Alaska Legislature

Senate leaders ask House to take deal on oil company subsidies but reject change to broader tax regime

Alaska Senate leaders Thursday urged their House counterparts to accept their offer to end a state program to encourage oil development by giving cash to companies, but they rejected the House's call for a broader tax increase.

"You just can't get the whole enchilada," said Republican Sen. Kevin Meyer, who held a press conference with two of his GOP colleagues in his home city of Anchorage.

Meyer, Senate President Pete Kelly of Fairbanks and Senate Resources Committee Chair Cathy Giessel of Anchorage each said that the state's underlying oil tax structure is working, pointing to the recent uptick in flow through the trans-Alaska oil pipeline. The tax structure was originally established in 2013 by legislation from their chamber, Senate Bill 21, that survived a referendum the following year.

The senators said they're open to debating deeper changes to SB 21 in the future. But the cash payments to companies — a liability projected to grow by $200 million in the next year — should end now, Kelly argued, since the House and Senate majorities both agree on that point.

"The entire fiscal regime of how we treat our businesses that drill for oil up North — maybe that's up for discussion, but not now. The Senate wants to stick to cash payments," Kelly said. "In a day, we should be able to end this thing and we just encourage the House: Get on board."

With the state still facing a $2.5 billion deficit, House majority leaders agree with the Senate and want to end the cash tax credit payments to oil companies. But they've only been willing to do that if the Senate agrees to also raise oil taxes.

[The Alaska Legislature's impasse over oil taxes is jeopardizing a consensus over cash tax credit payments to companies]

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House majority members say the oil industry should help fill the state's deficit since the House is asking Alaskans to do the same by paying income taxes and giving up part of their Permanent Fund dividends. And they argue that the Senate's proposal to repeal the cash payment program does little to change the state's fiscal position, since it would allow companies to replace the cash credits with future tax deductions.

Asked if the House majority would accept the offer outlined at the Senate's press conference, Anchorage Democratic Rep. Geran Tarr, co-chair of the House Resources Committee, laughed, then said: "It will get serious consideration."

But without broader changes, she added, the state's oil tax system is "unsustainable and unaffordable."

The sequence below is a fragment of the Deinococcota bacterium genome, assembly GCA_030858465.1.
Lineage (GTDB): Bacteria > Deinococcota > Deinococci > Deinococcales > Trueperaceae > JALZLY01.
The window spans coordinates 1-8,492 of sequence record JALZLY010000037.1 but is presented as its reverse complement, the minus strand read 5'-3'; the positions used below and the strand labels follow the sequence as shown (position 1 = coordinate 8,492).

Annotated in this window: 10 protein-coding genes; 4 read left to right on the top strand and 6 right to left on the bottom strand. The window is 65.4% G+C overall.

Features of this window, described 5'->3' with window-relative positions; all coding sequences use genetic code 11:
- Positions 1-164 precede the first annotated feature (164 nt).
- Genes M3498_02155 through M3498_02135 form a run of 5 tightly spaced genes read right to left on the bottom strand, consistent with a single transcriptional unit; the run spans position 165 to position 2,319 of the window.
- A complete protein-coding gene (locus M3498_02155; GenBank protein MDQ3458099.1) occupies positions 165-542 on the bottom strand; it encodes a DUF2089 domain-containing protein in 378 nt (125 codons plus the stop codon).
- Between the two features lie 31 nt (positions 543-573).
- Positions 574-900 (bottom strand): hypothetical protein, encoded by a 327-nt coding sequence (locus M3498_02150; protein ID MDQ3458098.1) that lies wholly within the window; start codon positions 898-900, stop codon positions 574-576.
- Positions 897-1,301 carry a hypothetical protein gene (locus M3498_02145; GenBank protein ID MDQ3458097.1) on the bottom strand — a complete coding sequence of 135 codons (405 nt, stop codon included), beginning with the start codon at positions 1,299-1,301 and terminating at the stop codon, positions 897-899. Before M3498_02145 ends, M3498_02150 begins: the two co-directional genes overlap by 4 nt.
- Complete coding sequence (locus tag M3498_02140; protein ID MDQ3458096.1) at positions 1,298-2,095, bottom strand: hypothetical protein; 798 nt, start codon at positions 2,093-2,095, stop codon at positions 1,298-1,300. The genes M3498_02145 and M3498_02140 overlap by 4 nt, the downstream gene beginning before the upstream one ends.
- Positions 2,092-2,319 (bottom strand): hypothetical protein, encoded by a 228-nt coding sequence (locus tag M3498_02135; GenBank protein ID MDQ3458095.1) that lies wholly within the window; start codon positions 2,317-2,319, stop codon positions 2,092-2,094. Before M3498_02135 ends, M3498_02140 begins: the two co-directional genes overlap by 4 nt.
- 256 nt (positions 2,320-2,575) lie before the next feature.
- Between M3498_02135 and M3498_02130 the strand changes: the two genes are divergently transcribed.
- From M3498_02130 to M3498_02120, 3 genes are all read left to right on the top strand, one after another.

The House's latest oil tax proposal would add an estimated $285 million to the state's bottom line by 2022, both by eliminating cash payments and raising taxes, while the impact of the Senate's bill is $150 million in that same time period, according to projections from Alaska Gov. Bill Walker's administration.

The House majority's refusal to address the cash payments alone puts them at odds with both the Senate majority and Walker.

Walker has proposed what he calls a compromise package of deficit-reduction bills that included the Senate's oil tax proposal — with a tweak to adopt a House provision to bar companies from using losses on one project to reduce taxes on another project's production.

Other pieces in Walker's deficit-reduction package — a restructuring of the Permanent Fund and a small tax on wages and earnings — have stalled since lawmakers last week approved the state's annual operating budget.

But Walker is still asking them to remain in a special session in Juneau — the second this year — to reach a deal on oil taxes.

[Yes, the Alaska Legislature will likely quit for the summer without a fiscal plan, or even a capital budget]

An agreement, however, appears elusive, as evidenced by the Senate majority's choice to make its latest offer in public instead of in closed-door negotiations, where deals on major legislation are typically struck.

Many legislators are in their home districts instead of Juneau; Tarr said she watched Thursday's news conference from her Anchorage home rather than in person because her car is marooned in Juneau waiting for a slot on a ferry out of town.

Both sides have also been employing exaggerated oil tax rhetoric.

Tarr argued Thursday that the Senate's proposal "changes the name and pays the same." But in fact, the new deductions to replace the cash payments would cost the state less money, since they'd be claimed in the future, after inflation has eroded their value. And the deductions could only be claimed if companies' projects begin producing oil and owing taxes — unlike the cash tax credits, which can be claimed even if companies haven't started oil production.

Kelly, meanwhile, claimed at Thursday's press conference that there's "$1 million a day going out in cash payments," or enough cash to pay the salaries of seven state troopers for a year. But in fact, last year's budget — after a line-item veto from Walker — included just $30 million for tax credits, or more like $100,000 a day.

The Senate majority has proposed spending some $350 million on tax credits in the upcoming fiscal year. But the House majority opposes that idea.

Asked about the discrepancy Thursday, Kelly responded: "You get the idea."

Nathaniel Herz

Nathaniel Herz is an Anchorage-based journalist. He’s been a reporter in Alaska for nearly a decade, with stints at the Anchorage Daily News and Alaska Public Media. Read his newsletter, Northern Journal, at natherz.substack.com

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